Robert Rauschenberg’s Art with a Deep Unusual Meaning and a Secret Message
Milton Ernest Robert Rauschenberg (October 22, 1925–May 12, 2008) was an American painter and graphic artist whose early paintings presaged the Pop Art trend. Why are Robert Rauschenberg’s white paintings known for? What is known about his biography and career?We describe it below.
The Creator’s Early Childhood
Robert Rauschenberg was born in the small oil refinery town of Port Arthur, Texas, to Milton Ernest Rauschenberg. His father, Ernest, was a strict and tough individual and at Gulf State Utilities. And his mother, Dora, was a devout Christian and thrifty woman.
Rauschenberg drew and copied images from comic books from childhood, but his talent was appreciated only by his younger sister Janet. Until he was 13, he planned to become a priest. However, Rauschenberg learned that his church called dancing a sin and he himself loved to dance.
Education and Development
As his parents wanted, Rauschenberg entered the University of Texas at Austin to study pharmacology, but was expelled from his freshman year after he refused to dissect a frog. In 1943, he received a draft letter.
There he was appointed a medical technician in the Naval Hospital Corps and sent to a hospital to care for survivors of the fighting in San Diego. During his first leave, he first saw oil paintings at the Huntington Art Gallery in California. After the war ended, Rauschenberg traveled, eventually using the G.I. Bill program to pay for art classes in Kansas City. The following year Robert went to Paris to study at the Académie Julian.
Further Artistic Path
The artist’s ambition earned him a prestigious solo exhibition at the Betty Parsons Gallery in New York, where he presented a series of white paintings with scratched numbers and allegorical symbols (1953).
The artist Jack Tworkow also inspired him to explore black. His Black Mountains Paintings (1951), unlike the white series, were textured with thick paint and included newspaper clippings. All ideas had a great impact on the young artist.
In Paris, Rauschenberg met an American student, Susan Vail, and they became inseparable friends.
He saved enough money and followed her to Black Mountain College in North Carolina. Rauschenberg and Weil stayed at Black Mountain during the 1948–1949 school year and then moved to New York City. They arrived when the Abstract Expressionist movement was just coming to maturity. In June 1950 Rauschenberg and Weill were married, and in August 1951 they had a baby son, Christopher.
White Painting by Rauschenberg
His series of paintings consists of several canvases that are entirely painted white. Any details can only be seen by changing light and with occasional shadow effects. The artist first painted these unusually conceived works in 1951. And from the beginning, there were only six copies: one, two, three, four, five, and seven-panel images.
The Price of Paintings
Paintings by Robert Rauschenberg sometimes go up for auction with an estimate of about $50 million. TheRobert’s white painting’s price is unknown, but the artist’s current auction record is $18.6 million. But we are confident that the value of a white painting by Robert Rauschenberg can be appreciated.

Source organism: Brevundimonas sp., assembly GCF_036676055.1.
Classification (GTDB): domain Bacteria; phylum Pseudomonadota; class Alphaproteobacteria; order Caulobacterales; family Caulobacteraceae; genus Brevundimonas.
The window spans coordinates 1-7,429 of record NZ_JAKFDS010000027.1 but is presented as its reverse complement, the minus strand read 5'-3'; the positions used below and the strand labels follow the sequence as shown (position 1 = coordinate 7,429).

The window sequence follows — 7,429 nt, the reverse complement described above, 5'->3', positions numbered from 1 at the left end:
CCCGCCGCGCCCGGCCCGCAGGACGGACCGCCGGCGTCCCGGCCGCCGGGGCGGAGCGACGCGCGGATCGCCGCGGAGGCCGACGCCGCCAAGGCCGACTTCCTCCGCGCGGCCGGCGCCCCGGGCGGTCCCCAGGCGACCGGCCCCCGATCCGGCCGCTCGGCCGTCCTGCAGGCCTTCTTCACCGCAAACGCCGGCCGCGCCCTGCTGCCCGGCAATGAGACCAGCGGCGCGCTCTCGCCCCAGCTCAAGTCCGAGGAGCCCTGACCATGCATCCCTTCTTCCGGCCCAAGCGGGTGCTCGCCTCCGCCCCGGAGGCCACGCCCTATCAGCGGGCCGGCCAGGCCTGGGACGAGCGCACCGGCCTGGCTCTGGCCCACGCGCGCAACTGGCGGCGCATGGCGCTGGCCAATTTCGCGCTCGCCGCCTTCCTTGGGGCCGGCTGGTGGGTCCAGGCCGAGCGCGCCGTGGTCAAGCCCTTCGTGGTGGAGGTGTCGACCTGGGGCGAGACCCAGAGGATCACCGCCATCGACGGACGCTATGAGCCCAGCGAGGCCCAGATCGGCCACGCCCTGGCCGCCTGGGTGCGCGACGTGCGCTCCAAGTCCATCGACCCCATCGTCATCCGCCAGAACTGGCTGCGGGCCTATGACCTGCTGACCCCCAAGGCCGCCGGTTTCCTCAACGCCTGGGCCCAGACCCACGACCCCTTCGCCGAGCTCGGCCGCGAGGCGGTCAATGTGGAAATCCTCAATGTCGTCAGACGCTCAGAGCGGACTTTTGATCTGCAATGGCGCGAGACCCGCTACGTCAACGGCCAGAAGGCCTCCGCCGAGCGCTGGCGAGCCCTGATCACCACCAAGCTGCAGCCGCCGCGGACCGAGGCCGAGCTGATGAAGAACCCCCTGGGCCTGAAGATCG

The Subsequent Fate of the Artwork
Rauschenberg reworked several of the original canvases into other works of art. And the paintings that were to have smooth surfaces were remade for the White Paintings (1951) exhibition at the Castelli Gallery, New York, in 1968. All the edits were handled by studio assistant Bryce Marden. An interesting fact is that all of the paintings were redone except for one five-panel painting.
Several of the Robert Rauschenberg white paintings were hung as sets for John Cage’s #1 theater play at Black Mountain College in 1951. Cage, as a philosopher and composer, found inspiration in these works for his signature composition 4’33” (1952).
Successes Mature Views
Over time, Rauschenberg combined his interest in travel with his belief that art could change society by founding the Rauschenberg Foreign Cultural Exchange (R.O.C.I.). He traveled primarily to developing countries and states, in defiance of Cold War politics, learning the traditions of craft from the artists and artisans of the host country.
Each of the trips resulted in a major exhibition of Rauschenberg sculptures and artworks. The trip culminated in an exhibition at the National Gallery of Art in Washington, DC.
Facts about Robert Rauschenberg and His Artworks
- Rauschenberg took an unconventional view, and his paintings, such as white painting (three panels) and black painting, described the inner world of the creator and reflected his relationship with the outside world. Each brushstroke was meaningful and thoughtful.
- Rauschenberg brought kitsch and the visual arts together. He also used traditional elements and unusual things in his work. In this way, the author added a twist to standard wall paintings.
- Robert Rauschenberg believed that in painting there is a share of art and reality. Neither could be created for nothing. With this conviction in mind, he created works of art that are in constant interaction with the viewers and the world around them, as well as with the history of art.
- The artist always left it to the viewers to interpret the idea of the work for themselves. Rauschenberg placed and combined various found images and objects in his works in a random way. Therefore, there were no preconceived arrangements or meanings in them.
Robert Rauschenberg Foundation
Today this foundation encourages new, fresh ways of thinking and acting, extending the artist’s legacy around the world. The Fund also supports studies, institutes, and artists who embrace the same shared, inclusive and multidisciplinary approach that Rauschenberg demonstrated in his creative journey.
- You liked our writing? Well, what do you think about it?
- Nooo, it can't be! Why you did not like it?!